Birthday Girl needs no introduction
By JOE BARKOVICH/City Beat (Welland Tribune, May 16, 2011)
PELHAM — The invite read: You Are Invited To
Dottie's 100th Birthday Party.
The Birthday Girl said as we entered the room: "Glad you could
make it, it's been a long time coming."
She wore a name tag on a lapel except it didn't have her name
on it. She didn't need it. Instead, the words read: I Made
The Birthday Girl, Dottie Rungeling, was resplendent in a red
jacket, white slacks and top. She flashed her million-dollar smile
and lit up the surroundings with her sparkling personality.
Everyone was made to feel special by this gracious lady.
Her big day was actually Thursday, May 12. This made Dottie 100
years and five days old on Tuesday, when the soiree was held.
About 30 people were at the party at the house on Foss Rd.,
Fenwick, where she lived the first 55 years of her life.
"It's hard to believe that 100 years ago this year I was
crawling around these floors in diapers," she said to her guests.
Before she spoke we were treated to lunch: tourtiere, fresh
asparagus spears and salad, prepared by the folks at Whisk and
Ladle on Canboro Rd.
Dottie had a hand in lunch, too. Believe it or not, she baked
two loaves of whole wheat bread Monday and brought them over for
all to enjoy -- what a slice of life she is!
Beverley Belfry, a longtime friend and
travelling companion, told me over lunch: "I was in three air
races with Dottie, those were exciting times, especially one to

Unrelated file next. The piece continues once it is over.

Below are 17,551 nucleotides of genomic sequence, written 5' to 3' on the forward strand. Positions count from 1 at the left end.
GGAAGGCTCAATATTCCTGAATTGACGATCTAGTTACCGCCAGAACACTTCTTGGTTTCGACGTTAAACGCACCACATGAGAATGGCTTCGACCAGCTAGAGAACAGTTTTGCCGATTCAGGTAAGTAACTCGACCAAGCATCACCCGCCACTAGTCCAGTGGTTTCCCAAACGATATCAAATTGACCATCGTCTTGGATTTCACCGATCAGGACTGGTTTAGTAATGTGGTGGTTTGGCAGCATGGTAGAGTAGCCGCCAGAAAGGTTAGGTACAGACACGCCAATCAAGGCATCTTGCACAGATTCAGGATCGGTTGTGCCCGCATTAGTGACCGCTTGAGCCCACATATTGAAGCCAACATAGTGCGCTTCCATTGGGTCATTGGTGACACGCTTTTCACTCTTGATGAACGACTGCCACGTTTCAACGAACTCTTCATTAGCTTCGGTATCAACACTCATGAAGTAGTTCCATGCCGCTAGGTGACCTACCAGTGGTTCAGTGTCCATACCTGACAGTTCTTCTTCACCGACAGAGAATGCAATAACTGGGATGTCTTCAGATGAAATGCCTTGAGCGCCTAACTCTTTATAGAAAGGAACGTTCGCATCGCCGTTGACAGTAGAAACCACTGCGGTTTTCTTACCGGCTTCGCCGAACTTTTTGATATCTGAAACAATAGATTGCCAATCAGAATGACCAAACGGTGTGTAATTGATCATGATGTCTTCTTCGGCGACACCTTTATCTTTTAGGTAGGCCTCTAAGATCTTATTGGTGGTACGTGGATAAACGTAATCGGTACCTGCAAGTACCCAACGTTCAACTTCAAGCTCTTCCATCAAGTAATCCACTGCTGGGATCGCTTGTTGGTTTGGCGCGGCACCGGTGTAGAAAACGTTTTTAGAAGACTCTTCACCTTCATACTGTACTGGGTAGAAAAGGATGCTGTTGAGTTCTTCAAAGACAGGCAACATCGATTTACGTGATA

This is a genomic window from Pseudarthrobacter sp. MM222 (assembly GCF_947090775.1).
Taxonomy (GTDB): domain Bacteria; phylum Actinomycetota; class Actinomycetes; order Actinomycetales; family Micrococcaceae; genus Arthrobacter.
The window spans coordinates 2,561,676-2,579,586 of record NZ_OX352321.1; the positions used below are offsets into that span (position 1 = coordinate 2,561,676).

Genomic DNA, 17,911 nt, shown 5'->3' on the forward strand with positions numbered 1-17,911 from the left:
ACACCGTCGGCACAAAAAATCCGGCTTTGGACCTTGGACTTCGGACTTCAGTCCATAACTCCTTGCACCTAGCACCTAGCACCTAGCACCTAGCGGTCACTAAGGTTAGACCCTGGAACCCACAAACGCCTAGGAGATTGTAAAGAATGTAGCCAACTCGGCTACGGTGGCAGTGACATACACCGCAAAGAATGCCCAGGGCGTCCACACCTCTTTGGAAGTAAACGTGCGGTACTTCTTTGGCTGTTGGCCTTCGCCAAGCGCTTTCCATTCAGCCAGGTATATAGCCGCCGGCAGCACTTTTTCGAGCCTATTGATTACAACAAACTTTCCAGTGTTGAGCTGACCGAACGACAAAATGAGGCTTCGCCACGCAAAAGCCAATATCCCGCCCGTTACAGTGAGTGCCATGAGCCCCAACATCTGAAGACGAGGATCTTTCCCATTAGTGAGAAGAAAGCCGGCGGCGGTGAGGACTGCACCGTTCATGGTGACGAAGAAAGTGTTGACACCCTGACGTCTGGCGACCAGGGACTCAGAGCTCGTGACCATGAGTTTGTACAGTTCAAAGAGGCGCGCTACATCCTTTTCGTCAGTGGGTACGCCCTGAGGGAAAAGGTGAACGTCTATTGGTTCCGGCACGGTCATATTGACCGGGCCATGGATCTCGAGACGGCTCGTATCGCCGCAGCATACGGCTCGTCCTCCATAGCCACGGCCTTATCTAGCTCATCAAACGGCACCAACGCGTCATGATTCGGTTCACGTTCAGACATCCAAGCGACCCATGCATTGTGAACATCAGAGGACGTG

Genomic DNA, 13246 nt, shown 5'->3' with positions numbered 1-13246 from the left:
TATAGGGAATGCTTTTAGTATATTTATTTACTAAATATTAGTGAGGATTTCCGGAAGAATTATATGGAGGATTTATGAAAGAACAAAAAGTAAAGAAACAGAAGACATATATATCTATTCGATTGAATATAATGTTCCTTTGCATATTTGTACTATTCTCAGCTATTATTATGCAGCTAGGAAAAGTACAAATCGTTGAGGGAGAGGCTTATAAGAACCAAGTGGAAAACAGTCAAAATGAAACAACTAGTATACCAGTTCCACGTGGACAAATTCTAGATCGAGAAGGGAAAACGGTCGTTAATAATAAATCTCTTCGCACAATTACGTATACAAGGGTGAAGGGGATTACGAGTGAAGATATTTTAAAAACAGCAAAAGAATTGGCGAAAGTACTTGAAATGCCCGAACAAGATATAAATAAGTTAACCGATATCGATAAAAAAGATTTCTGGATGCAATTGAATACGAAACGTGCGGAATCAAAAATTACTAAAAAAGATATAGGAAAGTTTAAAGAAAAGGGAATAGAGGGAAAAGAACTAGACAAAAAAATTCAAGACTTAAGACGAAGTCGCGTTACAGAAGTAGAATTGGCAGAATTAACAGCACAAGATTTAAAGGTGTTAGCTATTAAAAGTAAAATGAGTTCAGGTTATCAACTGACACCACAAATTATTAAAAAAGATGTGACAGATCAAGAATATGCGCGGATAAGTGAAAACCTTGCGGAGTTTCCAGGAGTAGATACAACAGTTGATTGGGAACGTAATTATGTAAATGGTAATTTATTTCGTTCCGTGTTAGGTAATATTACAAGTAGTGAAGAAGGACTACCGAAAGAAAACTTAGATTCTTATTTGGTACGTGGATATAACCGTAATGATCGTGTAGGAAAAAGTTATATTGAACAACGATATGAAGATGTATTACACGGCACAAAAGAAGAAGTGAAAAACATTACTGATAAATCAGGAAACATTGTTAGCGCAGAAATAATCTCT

What memories they must have.
Beverley said: "President Batista entertained us. He called us
his 'beautiful swallows'."
This was in the mid or late 1950s, she said, when Fulgencio
Batista was president of Cuba.
Marilyn Scott sat across from me. She is charming and
articulate. She also talked about how her friendship with Dottie
"My husband took a few lessons from Dottie," Marilyn said.
"But then the war came along and interrupted things."
Her husband was Arthur Scott, the distinguished,
internationally known architect. He became a captain in the air
force and ended up becoming a trainer, she said.
Now she and Dottie live in the same condo in Pelham.
"She really can do anything," Marilyn said.
"She's even a computer specialist -- at 100. If anything goes
wrong with computers in our building, we just call Dottie and she
comes over, assesses it and fixes it."
She also teaches computer skills to seniors, Marilyn said.
Little stories such as these were shared at our table by
Dottie's longtime friends. They are precious memories held
together by threads of enduring friendship.
There was birthday cake of course -- and a boisterous round of
Happy Birthday sung by all in attendance.
Dottie regaled us with a few words, when she spoke the room
turned quiet as guests listened intently.
But the big surprise was her musical treat -- she took a
harmonica out of her pocket and played The Old Grey Mare much to
everyone's delight. Not to be neigh-sayers when asked to, we even
sang a chorus.
Dottie visited each table, thanked guests for coming and said
she hoped they enjoyed their lunch.
When Dottie stopped at our table, Beverley Belfry said: "I'm so
happy to be here."
And Dottie Rungeling said: "So am I!"
A good time was had by all.
Thanks for the invite, Birthday Girl!